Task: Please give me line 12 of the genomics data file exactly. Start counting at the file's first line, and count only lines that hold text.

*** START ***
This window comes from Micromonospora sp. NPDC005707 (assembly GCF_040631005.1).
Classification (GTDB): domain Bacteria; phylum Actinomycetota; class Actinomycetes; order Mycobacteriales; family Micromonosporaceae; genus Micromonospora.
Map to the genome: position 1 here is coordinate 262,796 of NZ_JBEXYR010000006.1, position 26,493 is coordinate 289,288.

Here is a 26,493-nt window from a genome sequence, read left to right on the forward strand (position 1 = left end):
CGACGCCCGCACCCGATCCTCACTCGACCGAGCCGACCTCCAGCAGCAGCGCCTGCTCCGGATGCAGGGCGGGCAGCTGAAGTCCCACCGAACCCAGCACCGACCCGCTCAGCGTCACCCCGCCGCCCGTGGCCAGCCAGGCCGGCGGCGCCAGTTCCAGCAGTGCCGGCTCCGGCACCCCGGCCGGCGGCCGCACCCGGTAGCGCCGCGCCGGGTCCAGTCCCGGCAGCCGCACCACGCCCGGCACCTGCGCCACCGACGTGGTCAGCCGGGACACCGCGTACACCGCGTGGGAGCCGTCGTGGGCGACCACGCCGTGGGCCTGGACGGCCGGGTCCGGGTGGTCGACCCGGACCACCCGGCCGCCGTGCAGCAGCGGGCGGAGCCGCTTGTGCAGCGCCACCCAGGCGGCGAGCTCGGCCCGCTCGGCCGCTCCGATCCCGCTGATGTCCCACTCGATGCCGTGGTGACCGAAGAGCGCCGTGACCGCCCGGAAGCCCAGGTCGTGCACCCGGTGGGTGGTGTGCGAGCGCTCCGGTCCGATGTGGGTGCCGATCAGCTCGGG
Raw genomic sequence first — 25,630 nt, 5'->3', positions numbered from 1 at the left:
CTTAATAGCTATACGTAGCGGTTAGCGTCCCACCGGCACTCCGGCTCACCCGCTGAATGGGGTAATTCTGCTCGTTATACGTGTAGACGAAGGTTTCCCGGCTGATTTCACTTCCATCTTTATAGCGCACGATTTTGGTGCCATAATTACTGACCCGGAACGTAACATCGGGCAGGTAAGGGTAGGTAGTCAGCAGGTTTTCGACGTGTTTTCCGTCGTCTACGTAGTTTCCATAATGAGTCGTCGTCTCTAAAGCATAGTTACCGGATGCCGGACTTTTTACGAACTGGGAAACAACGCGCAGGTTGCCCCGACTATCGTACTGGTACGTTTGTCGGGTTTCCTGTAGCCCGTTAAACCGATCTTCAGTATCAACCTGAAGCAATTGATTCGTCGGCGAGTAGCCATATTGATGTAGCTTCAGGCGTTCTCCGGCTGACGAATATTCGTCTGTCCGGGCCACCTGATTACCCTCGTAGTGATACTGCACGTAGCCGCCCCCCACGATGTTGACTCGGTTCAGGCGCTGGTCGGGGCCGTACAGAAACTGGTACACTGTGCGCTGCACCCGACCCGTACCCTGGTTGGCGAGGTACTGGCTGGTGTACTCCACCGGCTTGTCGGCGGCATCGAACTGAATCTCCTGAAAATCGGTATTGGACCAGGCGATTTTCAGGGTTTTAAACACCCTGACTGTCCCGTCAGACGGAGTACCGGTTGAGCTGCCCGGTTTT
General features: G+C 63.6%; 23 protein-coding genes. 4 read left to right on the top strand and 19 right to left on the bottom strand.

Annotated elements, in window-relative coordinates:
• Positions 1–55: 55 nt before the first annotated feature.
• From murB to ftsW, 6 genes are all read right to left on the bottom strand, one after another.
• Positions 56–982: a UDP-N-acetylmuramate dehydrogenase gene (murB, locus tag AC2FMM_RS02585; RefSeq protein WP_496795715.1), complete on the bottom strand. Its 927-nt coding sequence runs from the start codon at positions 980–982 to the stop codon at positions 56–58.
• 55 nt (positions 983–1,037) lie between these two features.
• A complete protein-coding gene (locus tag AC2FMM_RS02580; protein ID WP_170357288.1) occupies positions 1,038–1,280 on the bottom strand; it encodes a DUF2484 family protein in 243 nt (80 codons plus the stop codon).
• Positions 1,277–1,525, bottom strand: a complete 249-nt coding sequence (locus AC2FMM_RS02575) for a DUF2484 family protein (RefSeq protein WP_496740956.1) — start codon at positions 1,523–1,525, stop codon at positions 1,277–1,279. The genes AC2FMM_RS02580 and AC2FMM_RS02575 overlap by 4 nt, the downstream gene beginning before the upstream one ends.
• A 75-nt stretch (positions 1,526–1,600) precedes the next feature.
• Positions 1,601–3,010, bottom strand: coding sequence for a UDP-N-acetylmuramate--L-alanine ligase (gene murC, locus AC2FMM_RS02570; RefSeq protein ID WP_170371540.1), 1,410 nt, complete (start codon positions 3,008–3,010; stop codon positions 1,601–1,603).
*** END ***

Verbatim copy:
• Positions 56–982: a UDP-N-acetylmuramate dehydrogenase gene (murB, locus tag AC2FMM_RS02585; RefSeq protein WP_496795715.1), complete on the bottom strand. Its 927-nt coding sequence runs from the start codon at positions 980–982 to the stop codon at positions 56–58.